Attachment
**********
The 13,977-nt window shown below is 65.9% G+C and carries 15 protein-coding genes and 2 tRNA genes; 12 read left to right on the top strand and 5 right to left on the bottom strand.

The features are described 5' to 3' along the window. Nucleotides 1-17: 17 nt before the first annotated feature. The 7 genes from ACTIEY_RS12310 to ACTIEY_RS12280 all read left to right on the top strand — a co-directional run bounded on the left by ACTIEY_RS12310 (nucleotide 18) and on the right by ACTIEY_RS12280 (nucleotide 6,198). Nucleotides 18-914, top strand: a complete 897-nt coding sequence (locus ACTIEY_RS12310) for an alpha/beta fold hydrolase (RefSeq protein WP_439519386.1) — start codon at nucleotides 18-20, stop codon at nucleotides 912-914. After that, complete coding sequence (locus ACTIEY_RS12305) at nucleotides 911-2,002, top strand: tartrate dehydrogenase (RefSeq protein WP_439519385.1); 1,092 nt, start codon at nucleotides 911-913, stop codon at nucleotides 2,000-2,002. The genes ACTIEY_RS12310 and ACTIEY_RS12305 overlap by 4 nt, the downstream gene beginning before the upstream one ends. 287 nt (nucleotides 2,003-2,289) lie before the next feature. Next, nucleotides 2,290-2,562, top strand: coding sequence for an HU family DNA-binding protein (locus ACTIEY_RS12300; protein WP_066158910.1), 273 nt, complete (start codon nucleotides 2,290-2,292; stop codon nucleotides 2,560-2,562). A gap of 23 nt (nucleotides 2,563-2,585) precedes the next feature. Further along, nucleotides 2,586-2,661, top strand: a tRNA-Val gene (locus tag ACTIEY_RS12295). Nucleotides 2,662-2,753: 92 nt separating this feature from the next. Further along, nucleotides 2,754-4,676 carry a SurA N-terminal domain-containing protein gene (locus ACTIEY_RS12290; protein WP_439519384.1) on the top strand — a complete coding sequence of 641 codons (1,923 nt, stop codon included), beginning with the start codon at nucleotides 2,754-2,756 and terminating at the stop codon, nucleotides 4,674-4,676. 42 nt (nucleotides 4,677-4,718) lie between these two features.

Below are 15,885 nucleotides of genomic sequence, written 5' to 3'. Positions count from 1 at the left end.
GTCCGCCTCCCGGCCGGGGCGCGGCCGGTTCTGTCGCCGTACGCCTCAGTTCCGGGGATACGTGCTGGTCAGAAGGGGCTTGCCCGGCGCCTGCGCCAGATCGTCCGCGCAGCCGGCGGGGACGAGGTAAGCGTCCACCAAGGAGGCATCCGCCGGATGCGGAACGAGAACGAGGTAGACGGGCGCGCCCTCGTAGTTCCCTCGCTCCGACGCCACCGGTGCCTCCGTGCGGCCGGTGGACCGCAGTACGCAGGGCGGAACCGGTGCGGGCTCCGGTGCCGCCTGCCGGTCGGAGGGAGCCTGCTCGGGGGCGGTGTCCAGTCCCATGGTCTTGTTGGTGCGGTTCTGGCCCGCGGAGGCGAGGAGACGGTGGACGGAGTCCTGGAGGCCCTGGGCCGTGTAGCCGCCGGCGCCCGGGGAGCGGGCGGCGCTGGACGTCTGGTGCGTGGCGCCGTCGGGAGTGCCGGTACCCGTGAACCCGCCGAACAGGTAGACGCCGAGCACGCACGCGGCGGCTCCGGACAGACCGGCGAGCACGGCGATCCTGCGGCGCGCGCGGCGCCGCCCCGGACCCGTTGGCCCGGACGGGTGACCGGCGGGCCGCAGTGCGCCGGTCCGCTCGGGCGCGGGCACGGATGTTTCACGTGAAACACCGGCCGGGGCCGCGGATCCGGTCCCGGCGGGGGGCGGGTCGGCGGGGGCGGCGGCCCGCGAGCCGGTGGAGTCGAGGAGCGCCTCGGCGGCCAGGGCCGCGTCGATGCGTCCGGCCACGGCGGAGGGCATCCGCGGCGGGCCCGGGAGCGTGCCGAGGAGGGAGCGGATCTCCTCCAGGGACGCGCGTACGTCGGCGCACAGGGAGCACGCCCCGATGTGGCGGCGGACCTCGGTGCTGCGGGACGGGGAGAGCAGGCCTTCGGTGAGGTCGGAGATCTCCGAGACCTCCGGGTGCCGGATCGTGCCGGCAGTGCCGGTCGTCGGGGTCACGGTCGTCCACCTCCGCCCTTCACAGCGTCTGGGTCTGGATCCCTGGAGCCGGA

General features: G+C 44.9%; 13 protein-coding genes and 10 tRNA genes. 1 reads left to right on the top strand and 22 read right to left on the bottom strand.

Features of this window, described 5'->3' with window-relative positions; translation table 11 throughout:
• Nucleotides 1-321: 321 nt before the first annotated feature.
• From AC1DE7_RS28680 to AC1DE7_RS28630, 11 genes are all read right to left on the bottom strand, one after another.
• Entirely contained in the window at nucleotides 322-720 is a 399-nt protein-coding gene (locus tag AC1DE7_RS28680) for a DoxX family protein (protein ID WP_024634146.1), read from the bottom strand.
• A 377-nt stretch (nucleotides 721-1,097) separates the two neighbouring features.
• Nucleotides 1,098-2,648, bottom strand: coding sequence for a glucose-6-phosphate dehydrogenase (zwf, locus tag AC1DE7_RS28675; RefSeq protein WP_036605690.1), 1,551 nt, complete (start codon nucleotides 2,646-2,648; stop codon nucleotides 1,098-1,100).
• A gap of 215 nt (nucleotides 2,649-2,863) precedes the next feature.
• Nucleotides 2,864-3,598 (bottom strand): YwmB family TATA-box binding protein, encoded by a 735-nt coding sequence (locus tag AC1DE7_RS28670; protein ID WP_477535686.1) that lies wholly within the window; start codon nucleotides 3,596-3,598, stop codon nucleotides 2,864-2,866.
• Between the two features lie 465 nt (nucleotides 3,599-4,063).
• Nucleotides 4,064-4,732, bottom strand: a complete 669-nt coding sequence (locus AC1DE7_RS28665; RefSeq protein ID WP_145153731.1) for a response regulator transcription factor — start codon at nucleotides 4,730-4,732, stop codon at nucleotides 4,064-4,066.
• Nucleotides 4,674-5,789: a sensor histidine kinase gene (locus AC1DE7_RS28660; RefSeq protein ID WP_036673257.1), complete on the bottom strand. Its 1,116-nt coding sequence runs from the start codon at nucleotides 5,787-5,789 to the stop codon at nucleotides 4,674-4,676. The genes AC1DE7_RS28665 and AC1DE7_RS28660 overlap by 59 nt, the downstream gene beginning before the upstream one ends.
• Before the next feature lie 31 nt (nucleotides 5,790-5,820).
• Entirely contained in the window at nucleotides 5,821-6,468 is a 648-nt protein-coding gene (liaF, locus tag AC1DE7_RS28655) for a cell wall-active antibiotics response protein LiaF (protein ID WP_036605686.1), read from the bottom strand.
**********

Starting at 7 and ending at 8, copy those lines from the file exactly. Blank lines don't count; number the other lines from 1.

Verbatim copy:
• Nucleotides 1-321: 321 nt before the first annotated feature.
• From AC1DE7_RS28680 to AC1DE7_RS28630, 11 genes are all read right to left on the bottom strand, one after another.